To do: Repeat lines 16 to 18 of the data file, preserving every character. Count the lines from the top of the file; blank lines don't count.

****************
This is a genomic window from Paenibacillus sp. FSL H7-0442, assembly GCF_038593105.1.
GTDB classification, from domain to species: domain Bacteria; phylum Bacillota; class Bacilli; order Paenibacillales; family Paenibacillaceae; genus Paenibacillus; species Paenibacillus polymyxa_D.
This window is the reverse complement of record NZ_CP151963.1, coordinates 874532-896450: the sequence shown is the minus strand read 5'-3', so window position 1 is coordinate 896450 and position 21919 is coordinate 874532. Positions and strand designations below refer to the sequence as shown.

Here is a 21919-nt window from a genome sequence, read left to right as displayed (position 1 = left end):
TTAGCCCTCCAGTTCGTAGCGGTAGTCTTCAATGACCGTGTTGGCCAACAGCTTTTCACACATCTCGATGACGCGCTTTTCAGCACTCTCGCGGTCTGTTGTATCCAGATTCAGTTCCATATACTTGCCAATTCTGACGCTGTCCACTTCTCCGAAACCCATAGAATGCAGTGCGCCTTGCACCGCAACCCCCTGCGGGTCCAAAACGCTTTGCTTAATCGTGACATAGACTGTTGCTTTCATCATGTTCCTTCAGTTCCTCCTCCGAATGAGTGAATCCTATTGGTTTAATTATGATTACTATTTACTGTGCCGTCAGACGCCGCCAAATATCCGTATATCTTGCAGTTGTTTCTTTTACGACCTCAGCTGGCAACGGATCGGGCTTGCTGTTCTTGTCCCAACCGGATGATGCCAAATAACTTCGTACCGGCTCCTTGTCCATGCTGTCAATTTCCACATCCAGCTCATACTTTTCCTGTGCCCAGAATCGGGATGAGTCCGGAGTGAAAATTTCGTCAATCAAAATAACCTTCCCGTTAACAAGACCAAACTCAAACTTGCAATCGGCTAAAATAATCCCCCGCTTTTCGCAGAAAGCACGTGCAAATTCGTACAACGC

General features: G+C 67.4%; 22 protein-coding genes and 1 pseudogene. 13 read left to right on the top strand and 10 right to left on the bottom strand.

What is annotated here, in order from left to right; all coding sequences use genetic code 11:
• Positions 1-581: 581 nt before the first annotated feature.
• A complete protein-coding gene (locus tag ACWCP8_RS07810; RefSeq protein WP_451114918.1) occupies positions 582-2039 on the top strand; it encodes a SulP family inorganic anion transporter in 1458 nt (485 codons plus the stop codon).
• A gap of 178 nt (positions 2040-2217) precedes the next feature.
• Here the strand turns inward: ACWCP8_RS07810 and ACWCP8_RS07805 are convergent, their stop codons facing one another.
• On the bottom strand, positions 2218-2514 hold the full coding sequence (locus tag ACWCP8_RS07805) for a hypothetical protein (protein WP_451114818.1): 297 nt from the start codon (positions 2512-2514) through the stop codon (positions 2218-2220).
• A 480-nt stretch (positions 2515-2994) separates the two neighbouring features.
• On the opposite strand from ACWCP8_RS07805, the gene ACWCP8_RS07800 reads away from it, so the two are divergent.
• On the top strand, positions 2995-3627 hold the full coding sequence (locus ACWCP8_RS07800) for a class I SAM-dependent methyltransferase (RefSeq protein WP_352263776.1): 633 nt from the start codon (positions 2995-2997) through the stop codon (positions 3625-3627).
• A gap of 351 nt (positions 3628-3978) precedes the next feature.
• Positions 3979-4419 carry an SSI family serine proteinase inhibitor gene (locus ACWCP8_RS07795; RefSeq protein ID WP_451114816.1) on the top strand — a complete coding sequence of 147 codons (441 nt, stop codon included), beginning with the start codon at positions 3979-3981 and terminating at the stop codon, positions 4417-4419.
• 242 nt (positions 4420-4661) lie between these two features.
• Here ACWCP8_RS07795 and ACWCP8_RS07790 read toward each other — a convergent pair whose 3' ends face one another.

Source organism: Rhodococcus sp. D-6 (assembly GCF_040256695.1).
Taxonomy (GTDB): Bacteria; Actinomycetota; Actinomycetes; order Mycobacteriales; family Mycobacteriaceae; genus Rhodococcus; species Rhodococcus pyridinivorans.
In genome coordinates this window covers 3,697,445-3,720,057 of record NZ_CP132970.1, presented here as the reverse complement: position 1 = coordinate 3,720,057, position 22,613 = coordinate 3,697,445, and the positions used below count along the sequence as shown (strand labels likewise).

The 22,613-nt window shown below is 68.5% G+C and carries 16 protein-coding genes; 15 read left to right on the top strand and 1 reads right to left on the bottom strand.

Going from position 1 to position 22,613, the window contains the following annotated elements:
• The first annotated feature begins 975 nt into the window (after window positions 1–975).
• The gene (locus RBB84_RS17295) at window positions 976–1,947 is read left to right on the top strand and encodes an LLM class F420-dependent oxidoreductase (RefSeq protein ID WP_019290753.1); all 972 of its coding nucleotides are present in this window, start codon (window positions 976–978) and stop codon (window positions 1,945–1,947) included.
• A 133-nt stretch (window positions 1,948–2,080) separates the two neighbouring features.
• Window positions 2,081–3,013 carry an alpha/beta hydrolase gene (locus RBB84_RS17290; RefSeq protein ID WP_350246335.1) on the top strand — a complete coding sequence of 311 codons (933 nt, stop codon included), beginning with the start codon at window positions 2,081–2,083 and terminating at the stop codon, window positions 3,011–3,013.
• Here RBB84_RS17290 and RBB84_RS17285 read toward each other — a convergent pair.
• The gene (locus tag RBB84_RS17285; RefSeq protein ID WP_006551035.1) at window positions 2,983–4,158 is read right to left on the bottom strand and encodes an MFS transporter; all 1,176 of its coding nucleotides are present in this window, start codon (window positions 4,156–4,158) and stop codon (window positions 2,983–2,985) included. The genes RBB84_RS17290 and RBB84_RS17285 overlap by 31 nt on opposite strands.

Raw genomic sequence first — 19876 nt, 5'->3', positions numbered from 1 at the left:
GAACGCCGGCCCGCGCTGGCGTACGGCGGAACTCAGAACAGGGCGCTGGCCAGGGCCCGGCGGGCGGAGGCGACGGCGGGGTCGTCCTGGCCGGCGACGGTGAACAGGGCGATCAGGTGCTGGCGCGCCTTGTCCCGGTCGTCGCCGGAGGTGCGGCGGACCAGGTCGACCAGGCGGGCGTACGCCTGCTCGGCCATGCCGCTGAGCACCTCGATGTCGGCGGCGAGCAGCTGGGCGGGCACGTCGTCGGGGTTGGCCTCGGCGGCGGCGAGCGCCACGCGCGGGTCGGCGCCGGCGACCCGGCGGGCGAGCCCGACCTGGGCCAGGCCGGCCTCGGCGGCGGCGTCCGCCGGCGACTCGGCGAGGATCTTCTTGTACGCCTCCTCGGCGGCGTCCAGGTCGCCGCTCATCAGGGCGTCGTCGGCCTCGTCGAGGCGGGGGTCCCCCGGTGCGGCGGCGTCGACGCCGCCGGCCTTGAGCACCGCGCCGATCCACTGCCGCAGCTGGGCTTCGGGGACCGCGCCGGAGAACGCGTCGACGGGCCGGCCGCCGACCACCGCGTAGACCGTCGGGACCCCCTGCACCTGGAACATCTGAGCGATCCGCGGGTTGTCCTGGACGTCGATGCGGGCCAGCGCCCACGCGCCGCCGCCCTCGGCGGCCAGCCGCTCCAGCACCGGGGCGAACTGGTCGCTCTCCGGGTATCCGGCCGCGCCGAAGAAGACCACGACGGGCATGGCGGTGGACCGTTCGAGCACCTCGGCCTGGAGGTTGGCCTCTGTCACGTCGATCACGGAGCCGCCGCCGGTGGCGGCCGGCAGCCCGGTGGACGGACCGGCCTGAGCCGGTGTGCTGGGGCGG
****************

• A gap of 351 nt (positions 3628-3978) precedes the next feature.
• Positions 3979-4419 carry an SSI family serine proteinase inhibitor gene (locus ACWCP8_RS07795; RefSeq protein ID WP_451114816.1) on the top strand — a complete coding sequence of 147 codons (441 nt, stop codon included), beginning with the start codon at positions 3979-3981 and terminating at the stop codon, positions 4417-4419.
• 242 nt (positions 4420-4661) lie between these two features.